Dia da Identificação
(Identification). This day has been introduced by law in São Paulo in 1989. Compulsory identification is a hot item, especially since the attacks in New York in 2001. Compulsory identification is also in Brazil. The majority carries a green, plasticized card, with a photo (larger than in the European passport), the CPF (Brazilian fiscal number, a finger print, and the complete names of both parents. This identification card is also required when buying expensive products, and for interstate travels.
Brazilian passport, new model
Birth of Princess Isabel (1846-1921).
Princess Isabel was a daughter of emperor Pedro II. In 1860, she was sworn in as crown princess. She swore the oath in front of the Senate. Isabel was more than just a princess. During the absence of her father in Brazil – he made long travels abroad – she governed Brazil as regent. She governed three times: in 1876, 1877, and in 1887. Her final period as regent made her immortal. On May 13, 1887, she signed the law – Lei Áurea – that abolished slavery. Below the letter to her father after signing that law.
Princesa Isabel / Letter to her father, about ‘Lei Áurea’
|Princesa Isabel (1/2) – De Lá Pra Cá
||Princesa Isabel (2/2) – De Lá Pra Cá
||Petropolis: Antiga residência da princesa Isabel
Foundation of Paranaguá, oldest municipality of the state of Paraná.
By a Carta Régia (Royal Decree) the municipality of Paranaguá was founded. Paranaguá is part of the metropolitan region of capital Curitiba, and counts 140 thousand inhabitants. The name (in Tupi language) may be translated as ‘large, round sea’, and thanks to the coastal location at the Atlantic Ocean, Paranguá serves as the harbor of Curitiba that is located about 90 km land inward. A very popular tourist site is located within the city limits: Ilha do Mel, the Island of Honey, at about 10 km from the city. Another touristic highlight is the historical center of Paranaguá.
|Historical images of Paranaguá
||Historical photos of Paranaguá
|Meu Paraná – Parte 1 – Paranaguá Patrimonio Histórico Nacional
||Meu Paraná – Parte 2 – Paranaguá Patrimônio Historico Nacional
|Paranaguá e suas belezas
||Paranaguá comemora neste 29 de julho seu aniversário de 363
|Ilha do Mel – Paraná
||Ilha do Mel
Death of Antonio Carlos Bernardes Gomes (Mussum – Os Trapalhões)
Antônio Carlos Bernardes Gomes born in Rio in 1941, in a poor region. Antônio managed to become mechanic, and served for the Brazilian air force for eight years. As a musician he took part of the group ‘Os Originais do Samba’, who also gained fame outside Brazil. Antônio better knows as comedian: he played the role of the negro ‘Mussum’ in the famous Brazilian comedy series ‘Os Trapalhões’. His different way of talking, his weird expressions, and his funny laugh made him immortal. Antônio died due to complications of a heart transplantation.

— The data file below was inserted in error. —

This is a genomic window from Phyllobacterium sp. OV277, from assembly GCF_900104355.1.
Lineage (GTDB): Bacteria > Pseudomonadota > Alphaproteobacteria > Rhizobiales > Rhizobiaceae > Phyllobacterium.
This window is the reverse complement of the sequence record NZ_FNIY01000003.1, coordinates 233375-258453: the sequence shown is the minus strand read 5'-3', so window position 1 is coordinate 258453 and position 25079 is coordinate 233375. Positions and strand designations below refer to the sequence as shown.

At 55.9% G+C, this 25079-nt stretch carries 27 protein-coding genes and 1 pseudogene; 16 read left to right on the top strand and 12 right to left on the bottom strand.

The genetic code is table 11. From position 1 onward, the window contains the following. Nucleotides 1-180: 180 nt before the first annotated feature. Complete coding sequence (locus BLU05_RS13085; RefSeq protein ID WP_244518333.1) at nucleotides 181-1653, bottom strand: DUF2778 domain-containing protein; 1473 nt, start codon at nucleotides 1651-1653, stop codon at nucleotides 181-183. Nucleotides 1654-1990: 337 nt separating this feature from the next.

Some famous quotes of Mussum:
“Não sou faixa Preta cumpadi, sou preto inteiris, inteiris”
“Suco de cevadiss deixa as pessoas mais interessantiss”
“Paisis, filhis, espiritis santis'”
|Mussum – Originais do Samba – Depoimento na Tv Cultura (1972)
||Os Originais Do Samba – “Aniversário do Tarzan” (1978)|
|GLOBO REPORTER ESPECIAL “OS TRAPALHÕES” (Parte 01) Abertura, vida e carreira de Renato Aragão
||GLOBO REPORTER ESPECIAL OS TRAPALHÕES Parte 02 Vida e carreira de Renato Aragão
|GLOBO REPORTER ESPECIAL OS TRAPALHÕES (Parte 03) Vida e carreira de DEDÉ SANTANA
||GLOBO REPORTER ESPECIAL OS TRAPALHÕES Parte 04 Vida e carreira de MUSSUM
|GLOBO REPORTER ESPECIAL OS TRAPALHÕES (Parte 05) Vida e carreira de ZACARIA
||GLOBO REPORTER ESPECIAL OS TRAPALHÕES (Parte final) O fenomeno dos Trapalhões
Gold medal for Franck Caldeira at Pan American Games (marathon)
Franck is a long-distance runner, whose biggest achievement is the gold medal at the Pan American Games in Rio, 2007. In 2006, he won the São Silvestre race in São Paulo.
Gold medal for Brazilian men’s basketball team at Pan American Games.
Brazil beat Puerto Rico 86-65 in the final. Brazil won 5 golden medals with basketball at the Pan American Games (1971, 1987, 1999, 2003, 2007).
By Adriano Antoine Robbesom © 2007, 2015